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Lions Roar : March 2012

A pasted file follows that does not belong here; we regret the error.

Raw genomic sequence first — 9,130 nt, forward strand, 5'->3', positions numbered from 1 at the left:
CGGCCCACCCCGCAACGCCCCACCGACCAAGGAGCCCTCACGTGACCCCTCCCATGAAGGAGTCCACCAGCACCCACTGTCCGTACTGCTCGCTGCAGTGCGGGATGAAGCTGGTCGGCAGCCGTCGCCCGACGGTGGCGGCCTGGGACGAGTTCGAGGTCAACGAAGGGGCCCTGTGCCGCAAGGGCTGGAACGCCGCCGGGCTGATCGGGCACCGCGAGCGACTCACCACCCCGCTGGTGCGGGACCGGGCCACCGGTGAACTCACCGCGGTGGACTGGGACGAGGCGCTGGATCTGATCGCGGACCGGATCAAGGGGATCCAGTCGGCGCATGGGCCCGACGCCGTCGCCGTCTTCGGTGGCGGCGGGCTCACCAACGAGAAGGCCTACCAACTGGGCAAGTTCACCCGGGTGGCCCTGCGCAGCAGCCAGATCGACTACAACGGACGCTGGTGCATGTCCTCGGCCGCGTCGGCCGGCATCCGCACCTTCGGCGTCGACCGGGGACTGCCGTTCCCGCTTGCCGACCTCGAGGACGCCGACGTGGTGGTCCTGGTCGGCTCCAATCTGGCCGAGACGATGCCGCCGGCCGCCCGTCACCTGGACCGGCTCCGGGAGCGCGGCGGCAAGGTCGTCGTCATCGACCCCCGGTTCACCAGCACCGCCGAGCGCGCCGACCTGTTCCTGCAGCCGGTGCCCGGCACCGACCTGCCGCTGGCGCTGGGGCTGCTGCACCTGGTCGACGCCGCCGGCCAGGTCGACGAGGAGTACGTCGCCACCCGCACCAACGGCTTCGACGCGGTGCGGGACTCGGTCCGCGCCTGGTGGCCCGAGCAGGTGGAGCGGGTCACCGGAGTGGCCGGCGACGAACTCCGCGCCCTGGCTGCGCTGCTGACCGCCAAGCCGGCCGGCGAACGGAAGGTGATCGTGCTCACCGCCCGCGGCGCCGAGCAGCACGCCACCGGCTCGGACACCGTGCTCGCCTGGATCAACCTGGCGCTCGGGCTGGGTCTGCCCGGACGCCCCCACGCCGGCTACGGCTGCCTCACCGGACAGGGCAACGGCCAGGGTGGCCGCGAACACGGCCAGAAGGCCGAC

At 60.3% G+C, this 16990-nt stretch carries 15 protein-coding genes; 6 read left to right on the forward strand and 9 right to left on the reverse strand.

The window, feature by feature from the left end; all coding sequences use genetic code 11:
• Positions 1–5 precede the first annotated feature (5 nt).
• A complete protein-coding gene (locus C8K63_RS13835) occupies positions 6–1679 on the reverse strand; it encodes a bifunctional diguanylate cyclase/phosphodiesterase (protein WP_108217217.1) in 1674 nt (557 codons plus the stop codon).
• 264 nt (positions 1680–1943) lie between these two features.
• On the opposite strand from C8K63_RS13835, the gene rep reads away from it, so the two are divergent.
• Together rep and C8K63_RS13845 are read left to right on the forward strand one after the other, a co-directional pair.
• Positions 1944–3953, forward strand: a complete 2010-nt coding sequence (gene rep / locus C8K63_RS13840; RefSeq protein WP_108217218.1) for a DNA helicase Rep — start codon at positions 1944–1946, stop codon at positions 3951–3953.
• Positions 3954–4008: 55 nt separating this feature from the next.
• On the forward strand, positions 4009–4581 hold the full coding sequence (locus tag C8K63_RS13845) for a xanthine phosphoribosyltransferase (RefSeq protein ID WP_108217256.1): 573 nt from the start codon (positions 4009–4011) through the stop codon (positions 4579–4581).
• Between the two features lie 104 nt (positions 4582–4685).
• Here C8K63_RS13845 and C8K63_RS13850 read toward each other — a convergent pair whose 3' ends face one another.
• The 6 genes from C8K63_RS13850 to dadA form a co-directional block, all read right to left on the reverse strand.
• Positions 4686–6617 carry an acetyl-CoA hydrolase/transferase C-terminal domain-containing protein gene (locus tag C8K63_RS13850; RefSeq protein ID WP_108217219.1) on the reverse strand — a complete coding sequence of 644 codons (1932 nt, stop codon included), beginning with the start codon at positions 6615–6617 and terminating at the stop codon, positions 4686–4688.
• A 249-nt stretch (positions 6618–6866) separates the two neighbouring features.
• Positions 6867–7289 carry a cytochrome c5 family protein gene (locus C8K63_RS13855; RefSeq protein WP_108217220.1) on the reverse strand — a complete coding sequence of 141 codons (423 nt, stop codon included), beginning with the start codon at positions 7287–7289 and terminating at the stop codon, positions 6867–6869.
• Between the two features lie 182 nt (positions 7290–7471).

SHAMBHALA SUN MARCH 2012 49 activity with the changes in inflammation in the body. “That way,” Rosenkranz says, “we can start to identify the mechanisms through which something like MBSR practice might affect physiological processes asso- ciated with disease.” If you study a phenomenon in people who have a particular disease, it’s also helpful to study people who don’t have it. In that way, researchers can determine that what they observe is not something happening only in the physiology of those with the disease. In a stress-response study with healthy individuals Rosenkranz’s team put capsaicin, the active ingredi- ent in chili peppers, on subjects’ skin. It causes the release of inflammatory mol- ecules from nerve endings in the skin, which causes a “flare response.” They exposed this group of subjects to a stan- dard stressor, as above, and measured the intensity of the flare response afterward. They did this both before and after MBSR, to see if MBSR buffers the effects of that stressor on the inflammatory response in the skin. Naturally, medical research pro- ceeds cautiously and slowly. As results of this ongoing research become known in coming years, it may lead to breakthrough interventions using meditative practices for a variety of disease conditions where stress may be a key factor. EMMA SEPPALA had been passionately educating herself about veterans for a long time before joining CIHM. Reading about the suicides and other aftereffects of the trauma they had endured in Iraq and Afghanistan motivated her to want to help them. After arriving at CIHM, she received a grant from the Disabled Veter- ans of America to implement programs. Seppala started doing yoga and meditative breathing with the veterans, and found it helped them. Davidson encouraged her to start a pilot study. As a result, the center offers free programs to local veterans and is developing a research agenda to evaluate the effects of these types of programs for those returning from war zones. “One of the main issues for researchers,” she says, “is not really knowing the population they’re studying. It also makes it hard to recruit subjects because you’re spending all of your time in the lab and very little time around regular people, so to speak.” For the pilot, Seppala recruited a group of ten vets in the active group and ten in the control. She tried some meditation with them, but she quickly found that “when you ask vets suffering from post-traumatic stress to sit down and meditate, after not too long, they find it difficult to sit there and do nothing. They’re too antsy, too jumpy, and have too many recurring memories for this to be comfortable. They’re much more comfortable doing something active that relaxes them and subsequently allows them to deal with recurring memories with more ease. With post-traumatic stress, your mind is saying one thing—for exam- ple, ‘there’s no danger to me in this coffee shop’—but your body is saying another—such as ‘I’m freaked out. If I hear the bang of a coffee cup, I might just run the hell out of here.’” But when Seppala worked with breathing, it helped the vets relax into their bodies. The main “intervention” she uses with the vets is Sudarshan Kriya, a type of yogic breathing traditionally used for purification. “It’s rhythmic breathing,” she says, “that just settles you into a really deep state of relaxation.” Typically, vets with post-traumatic stress experience recurring traumatic memories, and sleeplessness is a big problem; they’re usually treated with medication or exposure therapy (simply speaking, exposing a traumatized person to what they fear, but in a safe environment), but often not very successfully. Medication has side effects and exposure therapy is very trying for many vets. ➢ page 81 Top: Melissa Rosenkranz with PET scanner. Bottom: Emma Seppala (third from right) doing breathing exercises with military veterans in the CIHM meditation room. PHOTOBYNAMITAAZAD